On a holiday that celebrates American Independence, the directors take a moment to reflect on the rich history of political activism in music. We are not free until all of us are free.
Abbie Eastman — O Superman by Laurie Anderson
This song is a commentary on the hegemonic role the United States has assumed. While this song was released in the 1980s, it is still relevant today even as political scientists question America’s hegemony. In O Superman, Anderson plays with double meanings, Greek choruses, and a vocoder to give this song its unique sound. These components bring many commonplace ideas of American culture into question, even using the unofficial United States Postal Service creed to do so.
Jack Roche — Land of the Free by Joey Bada$$
This is a self-reflective track where Joey analyzes his place as an African American man in the United States. He meditates on how long they have struggled, how he realizes and continues to fight to change the situation despite the cards are stacked against him. The cards being the State and cultural roadblocks that continue to oppress African Americans.
Jaden Amjadi — Wake Up by Rage Against the Machine
Wake Up is a perfect example of how focused Rage could be in their prime. Above an instrumental which shifts between droning guitars, laid back bass grooves, and funk rock riffs, Zack de la Rocha spits a biting indictment of former FBI director J Edgar Hoover, referencing the wealth of evidence indicating that the bureau had a hand in the murders of Martin Luther King Jr, Malcolm X, and Fred Hampton during Cointelpro. Just before the song reaches its peak, Zach abandons his usual scream to calmly reads quotes from a leaked FBI memo: “…should he abandon his supposed ‘obedience’ to ‘white liberal doctrines’ (nonviolence) and embrace black nationalism….Through counterintelligence it should be possible to pinpoint potential troublemakers and neutralize them…” This often-overlooked and seldom-taught piece of history is important to keep in mind today, as throughout Iowa and the rest of the nation, law enforcement continues to make arrests of peaceful protest leaders.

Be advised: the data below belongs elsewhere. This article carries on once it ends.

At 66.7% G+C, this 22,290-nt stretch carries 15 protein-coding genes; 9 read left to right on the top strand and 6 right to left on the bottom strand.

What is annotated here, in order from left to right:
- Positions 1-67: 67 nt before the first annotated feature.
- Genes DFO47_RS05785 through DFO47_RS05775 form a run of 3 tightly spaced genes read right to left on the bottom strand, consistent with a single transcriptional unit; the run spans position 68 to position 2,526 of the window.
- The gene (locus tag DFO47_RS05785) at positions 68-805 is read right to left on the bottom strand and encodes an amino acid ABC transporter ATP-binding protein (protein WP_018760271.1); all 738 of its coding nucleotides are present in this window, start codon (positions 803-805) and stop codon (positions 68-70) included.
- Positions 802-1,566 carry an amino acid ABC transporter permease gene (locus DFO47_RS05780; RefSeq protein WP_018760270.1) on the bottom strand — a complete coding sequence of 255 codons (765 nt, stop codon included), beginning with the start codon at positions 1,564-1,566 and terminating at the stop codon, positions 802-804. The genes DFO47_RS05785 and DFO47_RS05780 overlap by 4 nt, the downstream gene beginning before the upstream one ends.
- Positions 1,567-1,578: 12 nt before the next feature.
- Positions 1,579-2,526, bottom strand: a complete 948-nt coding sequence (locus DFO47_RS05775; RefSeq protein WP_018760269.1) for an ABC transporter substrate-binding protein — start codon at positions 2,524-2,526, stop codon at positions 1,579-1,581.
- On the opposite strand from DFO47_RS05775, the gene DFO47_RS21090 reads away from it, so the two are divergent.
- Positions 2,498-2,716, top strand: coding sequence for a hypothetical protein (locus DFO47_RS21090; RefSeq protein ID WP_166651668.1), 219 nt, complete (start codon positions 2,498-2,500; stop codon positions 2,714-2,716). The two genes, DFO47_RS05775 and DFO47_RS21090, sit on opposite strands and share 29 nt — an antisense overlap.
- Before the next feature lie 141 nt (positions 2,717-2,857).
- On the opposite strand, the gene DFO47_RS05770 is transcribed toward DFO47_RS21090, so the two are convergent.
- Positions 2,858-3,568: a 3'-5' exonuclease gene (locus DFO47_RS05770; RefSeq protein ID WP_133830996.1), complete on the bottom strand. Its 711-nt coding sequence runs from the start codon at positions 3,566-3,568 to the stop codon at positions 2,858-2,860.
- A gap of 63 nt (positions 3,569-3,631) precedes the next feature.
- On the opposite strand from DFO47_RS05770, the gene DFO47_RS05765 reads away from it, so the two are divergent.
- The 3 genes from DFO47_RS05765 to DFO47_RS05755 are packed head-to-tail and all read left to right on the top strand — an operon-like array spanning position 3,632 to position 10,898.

Ella Heckman — Holiday by Green Day
Holiday was written at the beginning of George W. Bush’s second term as president and a year into the Iraq war and it slaps. In interviews from the American Idiot era, members of Green Day speak about their disenchantment with American politics and their rage against administrations that do not represent their or other voter’s values. Every chord of Holiday cries out against ongoing American imperialism and warmongering. Armstrong says it best in an interview with Spin, “It was attacking America, but it was American at the same time. Patriotism isn’t about being pro-anything. It’s not about being pro-Bush or pro-Kerry. It’s about what you stand for and what you think America represents.”
Jake Jones — Speak To Me by The Relatives
Beautiful song that crosses between gospel, soul, and psychedelic. Such a gem. “What is wrong with America?” 1971, Lewis Records.
(I prefer the original 1971 version to the 2013 “what’s wrong with America?” from Yep Roc Records.)
Luke Bonner — Born in the USA by Bruce Springsteen